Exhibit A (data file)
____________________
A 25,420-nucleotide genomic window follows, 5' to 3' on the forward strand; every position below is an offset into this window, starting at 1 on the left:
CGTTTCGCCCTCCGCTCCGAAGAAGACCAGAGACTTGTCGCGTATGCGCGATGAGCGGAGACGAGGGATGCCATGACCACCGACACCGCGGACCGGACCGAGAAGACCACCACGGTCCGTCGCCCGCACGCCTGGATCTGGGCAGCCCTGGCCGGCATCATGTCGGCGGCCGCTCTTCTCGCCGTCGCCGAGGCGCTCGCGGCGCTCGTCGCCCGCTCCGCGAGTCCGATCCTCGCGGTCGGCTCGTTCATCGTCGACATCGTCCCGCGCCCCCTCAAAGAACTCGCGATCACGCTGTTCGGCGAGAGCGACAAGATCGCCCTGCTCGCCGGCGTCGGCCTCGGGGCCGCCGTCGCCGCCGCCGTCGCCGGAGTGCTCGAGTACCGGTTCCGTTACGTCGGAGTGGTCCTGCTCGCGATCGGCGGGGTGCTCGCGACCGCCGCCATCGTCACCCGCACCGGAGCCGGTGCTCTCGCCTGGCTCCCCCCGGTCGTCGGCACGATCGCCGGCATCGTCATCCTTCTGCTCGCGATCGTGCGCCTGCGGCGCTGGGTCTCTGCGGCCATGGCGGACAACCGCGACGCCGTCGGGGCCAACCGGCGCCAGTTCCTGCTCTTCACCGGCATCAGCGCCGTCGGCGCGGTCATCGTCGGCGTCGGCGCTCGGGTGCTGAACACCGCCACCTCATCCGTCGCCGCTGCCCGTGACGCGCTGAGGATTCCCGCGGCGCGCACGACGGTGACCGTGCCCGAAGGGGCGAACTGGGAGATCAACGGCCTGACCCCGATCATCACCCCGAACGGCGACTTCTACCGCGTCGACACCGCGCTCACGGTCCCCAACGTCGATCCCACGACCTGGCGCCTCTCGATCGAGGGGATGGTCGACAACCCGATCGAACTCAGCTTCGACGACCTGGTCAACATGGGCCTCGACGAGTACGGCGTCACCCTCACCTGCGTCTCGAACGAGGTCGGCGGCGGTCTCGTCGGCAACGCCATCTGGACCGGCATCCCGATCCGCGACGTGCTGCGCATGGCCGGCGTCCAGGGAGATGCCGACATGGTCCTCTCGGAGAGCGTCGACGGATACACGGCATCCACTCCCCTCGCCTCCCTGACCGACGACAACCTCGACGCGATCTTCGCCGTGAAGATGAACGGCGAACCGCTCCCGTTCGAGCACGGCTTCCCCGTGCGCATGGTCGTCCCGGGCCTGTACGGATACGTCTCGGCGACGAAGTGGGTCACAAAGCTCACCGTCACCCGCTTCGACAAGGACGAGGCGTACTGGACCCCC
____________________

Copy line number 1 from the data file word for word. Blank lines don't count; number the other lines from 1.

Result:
A 25,420-nucleotide genomic window follows, 5' to 3' on the forward strand; every position below is an offset into this window, starting at 1 on the left: